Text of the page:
Impact of air pollution on child obesity

A new study published by the University of Southern California said the first year of life is vital.  Josh Barrie explains in an article on the inews website.

How air pollution causes obesity: advice to parents with young children

Children who are exposed to air pollution at a young age are more likely to become obese, according to new research.

High levels of nitrogen dioxide, mainly emitted by diesel engines, lead to considerably faster weight gain in later years if young people are around the fumes in their first year of life, a study by the University of Southern California found.

Obesity

It follows past analysis, including a recent World Health Organisation (WHO) report, showing the scientific knowledge on the links between exposure to air pollution and the adverse health effects in children as a result.

“The evidence is clear: air pollution has a devastating impact on children’s health,” said WHO.

The latest study, first published in science journal Environmental Health, said:

“…Because in utero and first year of life are important developmental periods that influence growth, increased NRAP exposure during these critical periods may be contributing to future obesity risk through altered growth trajectories resulting in faster childhood BMI growth…”

While the study focused on the US, the Guardian, which first reported the study in the UK, has pointed out that nitrogen dioxide levels are at illegal levels in most urban areas in Britain.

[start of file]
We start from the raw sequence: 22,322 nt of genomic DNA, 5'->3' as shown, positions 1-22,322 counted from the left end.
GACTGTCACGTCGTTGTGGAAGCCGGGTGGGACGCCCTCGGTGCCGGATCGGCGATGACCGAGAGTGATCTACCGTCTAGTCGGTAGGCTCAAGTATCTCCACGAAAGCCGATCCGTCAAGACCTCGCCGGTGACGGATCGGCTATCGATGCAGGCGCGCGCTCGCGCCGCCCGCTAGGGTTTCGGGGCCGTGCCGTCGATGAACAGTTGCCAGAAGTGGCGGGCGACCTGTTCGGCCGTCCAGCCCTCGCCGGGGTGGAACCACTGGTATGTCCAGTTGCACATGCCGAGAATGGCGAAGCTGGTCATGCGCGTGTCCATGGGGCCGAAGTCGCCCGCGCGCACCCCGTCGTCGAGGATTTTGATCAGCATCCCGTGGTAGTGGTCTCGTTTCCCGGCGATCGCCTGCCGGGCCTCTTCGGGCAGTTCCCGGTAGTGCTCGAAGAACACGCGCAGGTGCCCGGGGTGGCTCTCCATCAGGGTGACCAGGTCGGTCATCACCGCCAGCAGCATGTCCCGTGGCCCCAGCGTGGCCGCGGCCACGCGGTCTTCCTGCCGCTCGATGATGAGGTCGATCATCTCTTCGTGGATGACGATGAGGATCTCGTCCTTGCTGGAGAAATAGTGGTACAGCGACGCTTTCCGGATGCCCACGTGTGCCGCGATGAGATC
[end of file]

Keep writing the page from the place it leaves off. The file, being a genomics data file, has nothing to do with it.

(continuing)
Jeniffer Kim, who led the latest research at the University of Southern California, told the newspaper: “We would urge parents to be mindful where their young children spend their time, especially considering if those areas are near major roads.

Future development

“The first year of life is a period of rapid development of various systems in the body [and] may prime the body’s future development.”

The study followed 2,318 children in southern California and supplemented past investigations which had also highlighted the development of obesity in children who are around pollution in early years.

Dr Kim and her team looked specifically at the impact of air pollution, at busy main roads where diesel trucks and cars are common, in the first year of life – a crucial stage in early development.

Pollution and weight gain

The university report said children aged 10 who had been around the impact of air pollution in their first year were almost 1kg heavier than average.

The research concluded: “Our study suggests that early life may represent a critical window of exposure where increased [air pollution] may result in increased risk for higher childhood [weight] trajectories, which in turn may lead to childhood obesity”.

On Monday, the World Health Organisation (WHO) revealed that 90 per cent of the world’s children are breathing in unsafe air. The situation has been described as “inexcusable”.

“Polluted air is poisoning millions of children and ruining their lives,” Dr Tedros Adhanom Ghebreyesus, WHO director-general.

“This is inexcusable. Every child should be able to breathe clean air so they can grow and fulfil their full potential.”

WHO report

WHO’s Dr Neira added: “Air pollution is stunting our children’s brains, affecting their health in more ways than we suspected. But there are many straight-forward ways to reduce emissions of dangerous pollutants.

“WHO is supporting implementation of health-wise policy measures like accelerating the switch to clean cooking and heating fuels and technologies, promoting the use of cleaner transport, energy-efficient housing and urban planning.

“We are preparing the ground for low emission power generation, cleaner, safer industrial technologies and better municipal waste management.”

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